Even though Senate Minority Leader Fred Girod spoke against and tried to derail legislation to ban firearms in the state Capitol and other state buildings, he faces sharp criticism from Republicans who thought he should have staged a walkout to prevent consideration of the bill on the Senate floor.

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  • In a unanimous ruling, the Oregon Supreme Court granted the request of legislative leaders for more time to complete congressional and legislative redistricting. The court gave the legislature until September 27 to complete the job. Normally redistricting should be concluded by July 1 in the year after a US Census, but Census data on which redistricting maps are based won’t be available until this summer.

  • The fate of recycling modernization perked up as Senator Lee Beyer released an amendment to Senate Bill 582 that was negotiated among the Department of Environmental Quality, producers, haulers and others. The measure would overhaul Oregon’s recycling system by requiring producers of packaging materials to pay into Producer Responsibility Organizations assigned to recover and recycle packaging materials. A key target of the legislation is packaging that bears misleading recycling symbols. A work session before Senate Energy and Environment is set for Tuesday, which is the deadline for bills to pass out of committees in their house of origin or die for the session. SB 582 is expected to gain approval and be sent to the Joint Ways and Means Committee.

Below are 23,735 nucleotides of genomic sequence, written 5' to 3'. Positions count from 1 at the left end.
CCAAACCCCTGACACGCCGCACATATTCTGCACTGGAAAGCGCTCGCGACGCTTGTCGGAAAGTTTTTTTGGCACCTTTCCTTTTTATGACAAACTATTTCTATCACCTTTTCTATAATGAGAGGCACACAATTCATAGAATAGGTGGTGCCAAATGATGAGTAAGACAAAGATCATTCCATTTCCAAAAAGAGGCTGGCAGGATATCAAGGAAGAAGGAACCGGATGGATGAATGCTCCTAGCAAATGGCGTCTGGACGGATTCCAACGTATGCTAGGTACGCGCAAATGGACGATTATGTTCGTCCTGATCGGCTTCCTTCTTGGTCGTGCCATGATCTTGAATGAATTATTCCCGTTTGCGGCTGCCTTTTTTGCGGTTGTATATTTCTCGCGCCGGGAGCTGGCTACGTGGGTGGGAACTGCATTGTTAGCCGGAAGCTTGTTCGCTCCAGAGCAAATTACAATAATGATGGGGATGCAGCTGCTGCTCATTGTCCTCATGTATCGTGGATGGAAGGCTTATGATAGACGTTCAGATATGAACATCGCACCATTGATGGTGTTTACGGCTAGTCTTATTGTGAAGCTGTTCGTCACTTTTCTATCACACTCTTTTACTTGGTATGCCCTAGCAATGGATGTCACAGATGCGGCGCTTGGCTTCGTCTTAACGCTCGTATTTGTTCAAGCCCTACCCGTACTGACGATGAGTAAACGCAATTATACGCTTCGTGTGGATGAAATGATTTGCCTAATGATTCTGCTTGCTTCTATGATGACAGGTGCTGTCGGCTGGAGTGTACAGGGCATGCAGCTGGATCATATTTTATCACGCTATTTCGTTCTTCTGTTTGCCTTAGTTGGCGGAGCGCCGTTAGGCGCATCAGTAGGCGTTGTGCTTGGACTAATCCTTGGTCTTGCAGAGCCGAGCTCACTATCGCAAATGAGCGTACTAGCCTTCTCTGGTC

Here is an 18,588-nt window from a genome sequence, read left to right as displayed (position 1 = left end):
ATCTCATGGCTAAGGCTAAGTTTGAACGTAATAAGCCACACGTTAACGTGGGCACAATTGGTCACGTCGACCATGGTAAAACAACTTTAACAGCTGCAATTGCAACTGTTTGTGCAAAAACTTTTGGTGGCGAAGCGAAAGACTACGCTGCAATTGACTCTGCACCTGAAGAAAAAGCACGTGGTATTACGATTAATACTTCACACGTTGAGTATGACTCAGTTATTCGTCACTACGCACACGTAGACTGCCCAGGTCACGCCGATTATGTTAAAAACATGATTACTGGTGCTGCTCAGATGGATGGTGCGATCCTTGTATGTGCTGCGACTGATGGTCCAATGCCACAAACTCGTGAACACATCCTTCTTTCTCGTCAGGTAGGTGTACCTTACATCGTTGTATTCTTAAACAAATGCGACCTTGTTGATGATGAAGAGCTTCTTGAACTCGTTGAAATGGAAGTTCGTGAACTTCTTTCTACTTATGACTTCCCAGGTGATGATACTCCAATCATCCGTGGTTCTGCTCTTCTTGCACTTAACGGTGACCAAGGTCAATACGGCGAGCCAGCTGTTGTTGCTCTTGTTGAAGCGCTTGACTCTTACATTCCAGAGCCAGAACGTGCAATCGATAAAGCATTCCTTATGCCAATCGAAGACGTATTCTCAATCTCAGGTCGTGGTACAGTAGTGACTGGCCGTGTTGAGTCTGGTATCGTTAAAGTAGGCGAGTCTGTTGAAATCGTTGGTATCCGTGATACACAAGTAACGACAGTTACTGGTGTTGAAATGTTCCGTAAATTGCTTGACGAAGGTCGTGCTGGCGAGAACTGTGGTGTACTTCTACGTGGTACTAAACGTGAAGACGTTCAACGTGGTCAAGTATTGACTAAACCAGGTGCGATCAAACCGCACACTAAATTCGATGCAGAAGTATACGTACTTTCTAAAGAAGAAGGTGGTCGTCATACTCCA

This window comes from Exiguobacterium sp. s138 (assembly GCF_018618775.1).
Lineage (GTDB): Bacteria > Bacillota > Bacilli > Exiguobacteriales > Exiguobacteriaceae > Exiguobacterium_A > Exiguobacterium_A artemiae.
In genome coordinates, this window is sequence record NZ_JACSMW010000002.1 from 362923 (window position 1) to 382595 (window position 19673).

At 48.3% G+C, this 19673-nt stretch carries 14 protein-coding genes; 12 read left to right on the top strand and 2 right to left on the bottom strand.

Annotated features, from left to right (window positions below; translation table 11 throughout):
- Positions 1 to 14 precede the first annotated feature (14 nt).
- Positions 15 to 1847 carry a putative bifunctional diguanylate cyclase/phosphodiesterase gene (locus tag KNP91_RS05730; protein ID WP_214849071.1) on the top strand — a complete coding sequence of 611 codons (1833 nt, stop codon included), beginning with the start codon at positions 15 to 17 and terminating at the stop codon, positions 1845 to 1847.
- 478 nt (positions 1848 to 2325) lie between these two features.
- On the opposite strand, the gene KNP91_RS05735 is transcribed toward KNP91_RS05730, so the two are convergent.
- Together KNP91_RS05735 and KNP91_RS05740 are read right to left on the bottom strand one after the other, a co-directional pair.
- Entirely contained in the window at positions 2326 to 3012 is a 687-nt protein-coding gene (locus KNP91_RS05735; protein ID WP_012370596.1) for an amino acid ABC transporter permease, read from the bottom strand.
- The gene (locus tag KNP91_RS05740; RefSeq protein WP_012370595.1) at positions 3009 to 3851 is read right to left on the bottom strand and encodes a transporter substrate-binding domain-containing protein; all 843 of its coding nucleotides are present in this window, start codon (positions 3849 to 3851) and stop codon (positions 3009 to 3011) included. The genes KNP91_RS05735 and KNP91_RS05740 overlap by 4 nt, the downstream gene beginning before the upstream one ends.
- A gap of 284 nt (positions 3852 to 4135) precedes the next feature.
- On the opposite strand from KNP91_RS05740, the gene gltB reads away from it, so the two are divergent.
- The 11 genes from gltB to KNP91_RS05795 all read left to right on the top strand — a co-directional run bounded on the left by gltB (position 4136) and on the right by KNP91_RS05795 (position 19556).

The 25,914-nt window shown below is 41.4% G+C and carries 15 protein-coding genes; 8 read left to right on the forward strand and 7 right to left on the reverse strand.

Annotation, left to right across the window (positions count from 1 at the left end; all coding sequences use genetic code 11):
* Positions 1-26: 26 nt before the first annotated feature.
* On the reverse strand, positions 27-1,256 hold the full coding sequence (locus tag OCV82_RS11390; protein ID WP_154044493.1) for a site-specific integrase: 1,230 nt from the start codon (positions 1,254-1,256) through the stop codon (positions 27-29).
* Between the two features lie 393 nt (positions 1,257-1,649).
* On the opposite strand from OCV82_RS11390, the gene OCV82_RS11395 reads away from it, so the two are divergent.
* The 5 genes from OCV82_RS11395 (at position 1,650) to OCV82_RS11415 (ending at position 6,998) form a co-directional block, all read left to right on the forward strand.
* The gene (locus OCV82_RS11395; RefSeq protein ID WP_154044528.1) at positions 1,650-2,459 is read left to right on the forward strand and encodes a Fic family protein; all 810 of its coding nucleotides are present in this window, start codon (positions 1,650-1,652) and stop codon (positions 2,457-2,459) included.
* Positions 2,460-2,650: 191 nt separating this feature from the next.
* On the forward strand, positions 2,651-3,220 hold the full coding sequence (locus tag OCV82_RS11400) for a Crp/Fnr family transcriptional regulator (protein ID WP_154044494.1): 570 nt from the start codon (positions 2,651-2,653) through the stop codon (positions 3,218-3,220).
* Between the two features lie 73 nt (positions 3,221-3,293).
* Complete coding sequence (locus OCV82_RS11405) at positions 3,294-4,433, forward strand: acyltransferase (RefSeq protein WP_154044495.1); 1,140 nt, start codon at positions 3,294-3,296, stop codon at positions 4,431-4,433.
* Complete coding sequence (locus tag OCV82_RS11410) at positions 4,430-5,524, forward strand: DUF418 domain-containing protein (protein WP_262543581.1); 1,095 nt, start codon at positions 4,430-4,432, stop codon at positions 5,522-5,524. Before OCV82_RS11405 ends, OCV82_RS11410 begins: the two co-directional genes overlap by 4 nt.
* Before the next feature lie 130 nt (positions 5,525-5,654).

• The Senate rejected Senate Bill 166, which would have required Oregon drivers always to have their headlights illuminated. Some senators who opposed the bill said they support always-on headlights, but they disapproved of making it an offense subject to a fine.

  • The Senate approved legislation to require at least one semester of civics education in all high school curricula. Senate Bill 513 would first apply to high school students graduating in 2026.